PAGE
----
Are you wondering when the best time to post to social media is? How about whether or not you should automate? Are you still sending out auto direct messages on Twitter? Tune in for a social smackdown and a tiny bit of tool talk.
Have you read the story about Marriott International’s “The Envelope Please” program?
It’s stirred up a bit of controversy and got me thinking about dumb things done in the name of marketing. Turns out, dumb marketing is not only the domain of big companies. Even small businesses sometimes fall into these traps.
Here are three of the most head-shaking mistakes and why you should avoid them.
PS: If you haven’t read the Marriott story, I include a link at the beginning of my article. Let me know what you think!
Guess what? Your marketing company can make things really simple for you.
They can pay for your hosting, your domain renewal, your email software, and your social scheduling software. They can itemize all of those expenses for you and then send you one bill.
Easy peasy. Lemon Squeezy.
But I want to share two stories with you that illustrate the downside of the easy-peasy-one-bill method so you’ll see why it’s so important to know who owns your accounts and services.
Are you as weary of this never-ending presidential campaign as me? Then let’s talk about what smart marketers can apply–online and offline–from political gaffes. Both the Romney and Obama campaigns have generously provided fodder.
Salespeople may be some of the most despised people on earth, and what a shame, because each and every one of us is a salesperson. Now combine “car” with “salesperson” and you’ve got yourself a stereotype that some people seem determined to reinforce every chance they get. Here’s a story of two very different experiences at car dealerships and what it can teach us about selling vs just being a salesperson.
Work is easy. I sit at my desk, jot down a few to-dos, get started and get things done. It’s the people who make life challenging. You know, those people we call customers? They want things. They ask questions. They forget stuff. They say things like, “I don’t like that color.” And, “I emailed you like, fifteen minutes ago, could you get back to me please????!!!!??” Yet as long as we’re in business we’ll always have customers to woo, coddle and make happy. The trick to succeeding in business is not to do things right (though it helps from time to time…) but to know how to deal with it when they go wrong.
I bet you’re familiar with the fairy tale about Goldilocks. She wanders into the forest and takes shelter in the home of three bears while they’re away. And everywhere she roams in the house she finds everything in sets of three: porridge too hot and too cold… chairs too big and too small… beds too hard and too soft… and in the end, one of each that was “just right”. Let’s forget for a moment the terrifying awakening of Goldilocks after she fell asleep in the “just right” bed and take a lesson from her instead. Here are some ideas and a few practical tips to get you started applying the concept of “just right” to your marketing.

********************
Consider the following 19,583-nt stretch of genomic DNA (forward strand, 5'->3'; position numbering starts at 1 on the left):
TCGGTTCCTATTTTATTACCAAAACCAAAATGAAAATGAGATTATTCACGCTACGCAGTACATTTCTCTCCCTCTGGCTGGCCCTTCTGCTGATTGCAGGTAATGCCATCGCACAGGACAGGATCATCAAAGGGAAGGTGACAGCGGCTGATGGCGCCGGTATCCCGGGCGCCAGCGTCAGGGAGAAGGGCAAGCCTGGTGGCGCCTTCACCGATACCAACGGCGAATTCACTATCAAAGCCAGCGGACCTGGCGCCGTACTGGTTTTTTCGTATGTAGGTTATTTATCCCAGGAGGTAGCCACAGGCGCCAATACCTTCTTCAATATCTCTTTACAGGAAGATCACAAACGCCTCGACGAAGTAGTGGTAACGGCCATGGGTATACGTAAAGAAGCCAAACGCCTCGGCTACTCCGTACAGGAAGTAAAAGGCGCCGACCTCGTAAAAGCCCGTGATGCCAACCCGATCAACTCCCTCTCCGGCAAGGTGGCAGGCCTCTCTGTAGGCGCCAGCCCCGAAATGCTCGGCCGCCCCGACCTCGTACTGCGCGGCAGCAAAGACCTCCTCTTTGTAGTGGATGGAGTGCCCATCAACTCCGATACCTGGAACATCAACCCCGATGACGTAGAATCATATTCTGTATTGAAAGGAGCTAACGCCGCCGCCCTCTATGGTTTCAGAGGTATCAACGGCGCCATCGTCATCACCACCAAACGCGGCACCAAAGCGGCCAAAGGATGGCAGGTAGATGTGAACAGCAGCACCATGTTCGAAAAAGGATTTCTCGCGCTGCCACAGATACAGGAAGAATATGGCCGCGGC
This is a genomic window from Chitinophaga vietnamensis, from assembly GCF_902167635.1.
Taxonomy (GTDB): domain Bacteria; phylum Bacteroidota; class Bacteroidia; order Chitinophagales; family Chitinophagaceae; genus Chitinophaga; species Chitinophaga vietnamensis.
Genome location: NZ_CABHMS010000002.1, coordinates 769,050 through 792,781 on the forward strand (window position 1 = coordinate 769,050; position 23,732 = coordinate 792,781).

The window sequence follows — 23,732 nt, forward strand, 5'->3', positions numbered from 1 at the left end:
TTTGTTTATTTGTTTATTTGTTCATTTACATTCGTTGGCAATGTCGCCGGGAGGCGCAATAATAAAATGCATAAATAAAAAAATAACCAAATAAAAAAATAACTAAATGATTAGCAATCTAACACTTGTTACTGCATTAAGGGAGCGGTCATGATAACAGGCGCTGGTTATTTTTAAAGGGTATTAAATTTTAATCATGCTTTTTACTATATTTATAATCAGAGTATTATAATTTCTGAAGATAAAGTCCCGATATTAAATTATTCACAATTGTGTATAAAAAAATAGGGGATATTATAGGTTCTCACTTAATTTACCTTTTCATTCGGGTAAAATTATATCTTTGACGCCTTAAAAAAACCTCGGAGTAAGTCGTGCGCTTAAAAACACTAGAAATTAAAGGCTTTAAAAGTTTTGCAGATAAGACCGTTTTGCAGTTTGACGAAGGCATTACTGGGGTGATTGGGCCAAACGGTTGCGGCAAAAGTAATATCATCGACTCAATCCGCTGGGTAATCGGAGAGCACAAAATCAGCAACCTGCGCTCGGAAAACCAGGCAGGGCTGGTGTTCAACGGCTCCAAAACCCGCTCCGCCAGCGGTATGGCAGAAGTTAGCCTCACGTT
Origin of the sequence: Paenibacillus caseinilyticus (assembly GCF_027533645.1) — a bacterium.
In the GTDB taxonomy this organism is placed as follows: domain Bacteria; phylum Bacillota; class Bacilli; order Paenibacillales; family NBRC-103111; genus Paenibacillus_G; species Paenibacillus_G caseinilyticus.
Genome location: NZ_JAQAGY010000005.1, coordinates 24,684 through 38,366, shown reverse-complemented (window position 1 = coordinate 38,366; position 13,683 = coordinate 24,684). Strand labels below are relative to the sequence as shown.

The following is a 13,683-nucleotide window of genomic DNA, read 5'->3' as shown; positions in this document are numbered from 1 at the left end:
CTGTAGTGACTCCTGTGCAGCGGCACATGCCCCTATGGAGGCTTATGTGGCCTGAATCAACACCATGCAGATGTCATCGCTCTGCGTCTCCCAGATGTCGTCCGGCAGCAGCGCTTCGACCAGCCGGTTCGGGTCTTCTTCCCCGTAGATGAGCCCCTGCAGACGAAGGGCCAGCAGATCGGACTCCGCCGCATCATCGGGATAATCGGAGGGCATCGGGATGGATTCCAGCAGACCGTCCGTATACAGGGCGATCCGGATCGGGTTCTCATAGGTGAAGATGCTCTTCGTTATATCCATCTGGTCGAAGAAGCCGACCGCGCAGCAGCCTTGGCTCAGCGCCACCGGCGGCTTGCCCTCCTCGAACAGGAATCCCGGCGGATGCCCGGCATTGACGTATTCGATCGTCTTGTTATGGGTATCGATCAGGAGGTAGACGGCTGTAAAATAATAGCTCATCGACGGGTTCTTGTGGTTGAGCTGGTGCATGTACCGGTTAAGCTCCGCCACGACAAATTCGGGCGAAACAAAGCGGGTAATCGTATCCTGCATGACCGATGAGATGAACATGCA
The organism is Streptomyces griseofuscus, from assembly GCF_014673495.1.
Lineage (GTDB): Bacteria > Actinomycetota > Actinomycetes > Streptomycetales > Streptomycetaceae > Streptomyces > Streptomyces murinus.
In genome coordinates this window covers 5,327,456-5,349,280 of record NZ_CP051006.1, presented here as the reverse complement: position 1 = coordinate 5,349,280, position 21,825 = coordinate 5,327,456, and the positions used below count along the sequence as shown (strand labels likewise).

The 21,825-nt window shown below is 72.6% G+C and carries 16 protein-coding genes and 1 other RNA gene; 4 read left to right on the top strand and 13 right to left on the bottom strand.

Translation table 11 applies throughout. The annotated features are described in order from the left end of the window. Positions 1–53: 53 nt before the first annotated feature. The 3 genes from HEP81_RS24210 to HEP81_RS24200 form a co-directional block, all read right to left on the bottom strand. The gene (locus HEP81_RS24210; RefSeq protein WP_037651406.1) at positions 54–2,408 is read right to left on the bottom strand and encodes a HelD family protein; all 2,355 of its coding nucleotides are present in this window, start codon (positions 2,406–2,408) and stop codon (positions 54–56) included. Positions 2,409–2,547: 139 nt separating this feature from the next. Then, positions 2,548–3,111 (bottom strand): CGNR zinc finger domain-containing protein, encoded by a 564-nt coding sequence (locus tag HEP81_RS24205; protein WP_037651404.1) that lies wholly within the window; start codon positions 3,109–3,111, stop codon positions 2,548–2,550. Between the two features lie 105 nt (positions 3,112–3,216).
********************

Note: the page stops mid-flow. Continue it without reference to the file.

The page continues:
Many business owners think they need just that one big break, that one mega-account, or with non-profits, one really generous donor, and they’ll be set. So they go fishing for that big white whale. Here’s why they’re wrong and why taking a “gardening” instead of a “fishing” approach can lead to your long term success.
So you’ve built a website! Spent anywhere from a few hours happily dragging and dropping some content around to a few days yanking at the roots of your hair trying to get your pages to display correctly. And now your new site is up and running, ready for the world to see so you can start raking in those millions. But is it any good? That’s a tough question to ask after the fact, but it’s an important one if you want a successful website. Here are some ideas for how to improve yours if you’re repenting a little late.
It’s one thing to try out an idea only to look back and think, “Wow! What a mistake!” Those are often “good mistakes” – the kind you learn from and can use as a springboard for your next endeavor. But it’s another entirely to make one of those “stupid mistakes” that are so pernicious and so avoidable that all you can do at the end of the day is slap yourself on the forehead and wonder why you did it. These are the kind of mistakes that you can correct almost immediately, if only you realized you were making them. Find out what they are and how you can quickly turn headaches into opportunities.